Innovation, Higher Education and the Role of Emerging Economies in Global Development

April 24th and 25th 2014

Members of the new Pardee Center Task Force on Higher Education and Innovation presented their research to a diverse audience of scholars, students, and development practitioners at a day-long conference on April 24 at Boston University.  The event was co-sponsored by the Frederick S. Pardee Center for the Study of the Longer-Range Future at Boston University and the Peace Islands Institute.

The Task Force, convened by Pardee Faculty Fellow Muhammad Zaman, focuses on education and innovation in emerging economies and the role of universities in supporting development policies that promote higher standards of living and increased engagement with developing and industrialized nations.

The event, titled “Higher Education and Innovation in Emerging Economies: From Local Development to Global Engagement,” featured introductory remarks by Pardee Center Director Anthony Janetos and Peace Islands Institute Chief Executive Officer Murat Kaval.  Task Force members presentations included:

Prof. Ali Coskun from Fatih University in Turkey who discussed the role of the “Innovation Scorecard”, which ranks Turkish Universities based on criteria such as technical competence, intellectual property, and economic contributions, and whether this new addition to higher education policy spurs innovation at public and private universities;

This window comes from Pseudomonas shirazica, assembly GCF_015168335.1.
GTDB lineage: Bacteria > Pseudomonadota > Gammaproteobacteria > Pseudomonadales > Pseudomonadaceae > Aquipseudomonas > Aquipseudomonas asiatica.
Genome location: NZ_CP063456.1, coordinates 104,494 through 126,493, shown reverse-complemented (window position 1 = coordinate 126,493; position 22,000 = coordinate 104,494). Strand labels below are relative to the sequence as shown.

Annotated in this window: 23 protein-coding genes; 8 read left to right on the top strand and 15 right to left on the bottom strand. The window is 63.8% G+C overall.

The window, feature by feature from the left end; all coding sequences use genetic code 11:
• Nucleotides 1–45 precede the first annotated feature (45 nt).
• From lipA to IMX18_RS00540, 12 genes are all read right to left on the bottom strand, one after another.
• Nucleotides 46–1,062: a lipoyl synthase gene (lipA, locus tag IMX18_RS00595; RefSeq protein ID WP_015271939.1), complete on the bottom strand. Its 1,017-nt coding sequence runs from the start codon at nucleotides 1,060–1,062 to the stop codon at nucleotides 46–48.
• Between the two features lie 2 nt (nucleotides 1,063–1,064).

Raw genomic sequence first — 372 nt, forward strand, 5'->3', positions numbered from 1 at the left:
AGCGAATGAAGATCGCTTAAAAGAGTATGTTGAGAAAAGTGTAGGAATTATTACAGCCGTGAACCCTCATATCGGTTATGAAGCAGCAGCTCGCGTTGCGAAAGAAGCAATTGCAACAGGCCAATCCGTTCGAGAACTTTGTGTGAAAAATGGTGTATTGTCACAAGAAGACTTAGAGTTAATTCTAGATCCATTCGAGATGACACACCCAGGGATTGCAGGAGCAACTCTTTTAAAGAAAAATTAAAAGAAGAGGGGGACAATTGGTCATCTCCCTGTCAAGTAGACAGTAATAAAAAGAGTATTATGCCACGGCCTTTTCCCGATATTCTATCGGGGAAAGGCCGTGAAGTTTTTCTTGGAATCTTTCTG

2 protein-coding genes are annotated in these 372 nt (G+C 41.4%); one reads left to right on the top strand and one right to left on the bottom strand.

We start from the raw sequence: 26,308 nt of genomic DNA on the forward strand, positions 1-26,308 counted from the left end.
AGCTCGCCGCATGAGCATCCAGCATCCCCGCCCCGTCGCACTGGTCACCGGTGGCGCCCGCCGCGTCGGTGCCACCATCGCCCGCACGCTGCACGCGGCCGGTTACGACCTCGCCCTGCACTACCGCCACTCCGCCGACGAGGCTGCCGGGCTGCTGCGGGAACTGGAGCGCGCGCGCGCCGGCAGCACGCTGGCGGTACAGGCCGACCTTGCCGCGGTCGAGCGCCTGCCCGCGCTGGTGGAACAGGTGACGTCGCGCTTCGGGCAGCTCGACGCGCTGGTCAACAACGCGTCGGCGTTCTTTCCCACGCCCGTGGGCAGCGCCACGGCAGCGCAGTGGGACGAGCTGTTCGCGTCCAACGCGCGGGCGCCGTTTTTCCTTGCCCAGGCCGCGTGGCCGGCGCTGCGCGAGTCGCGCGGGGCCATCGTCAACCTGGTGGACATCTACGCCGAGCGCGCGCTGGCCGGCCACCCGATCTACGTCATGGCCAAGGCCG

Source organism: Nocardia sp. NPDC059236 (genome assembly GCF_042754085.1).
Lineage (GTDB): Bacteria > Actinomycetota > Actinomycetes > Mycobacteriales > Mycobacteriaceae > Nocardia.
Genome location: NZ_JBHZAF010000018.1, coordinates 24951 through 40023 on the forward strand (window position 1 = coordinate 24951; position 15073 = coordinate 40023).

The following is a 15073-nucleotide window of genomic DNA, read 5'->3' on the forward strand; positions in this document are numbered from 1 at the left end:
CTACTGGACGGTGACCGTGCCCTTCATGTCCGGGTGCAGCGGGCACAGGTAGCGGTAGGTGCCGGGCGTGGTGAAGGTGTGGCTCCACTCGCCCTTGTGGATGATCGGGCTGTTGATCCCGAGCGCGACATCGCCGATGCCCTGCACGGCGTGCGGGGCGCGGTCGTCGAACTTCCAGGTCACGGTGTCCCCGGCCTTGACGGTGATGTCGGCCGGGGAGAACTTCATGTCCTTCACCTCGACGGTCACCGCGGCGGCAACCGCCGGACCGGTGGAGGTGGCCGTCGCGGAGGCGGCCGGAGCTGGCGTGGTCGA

Mihaela Papa, a Globalization, Lawyers and Emerging Economies (GLEE) Fellow at Harvard Law School, who spoke on the role of legal education in BRICS nations and what emerging states can do to produce lawyers that have the skills necessary to arbitrate in a global setting against lawyers from developed states;

Hannes Toivanen of VTT Technical Research Centre of Finland, who discussed the role of technology in advancing – or alternatively impeding – global equality, focusing specifically on the growing chasm between emerging and industrialized nations as patent holders and the need to bridge this gap in innovative capacity;

Ali Yurtsever from American Islamic College in Chicago, who presented on the current challenges to higher education in Turkey and the need for national universities to both reverse “brain drain” and also become more attractive destinations for international students;

and Prof. Joseph Harris of Boston University who talked about the role of emerging nations including Brazil, India, South Africa, and Thailand in spurring healthcare innovation and activism in developing nations.

Following the individual presentations, Task Force members broke into two panels to discuss the future of innovation in emerging economies, specifically considering issues of national security, foreign aid, health care issues, local and global inequality, and higher education as a driver of innovation.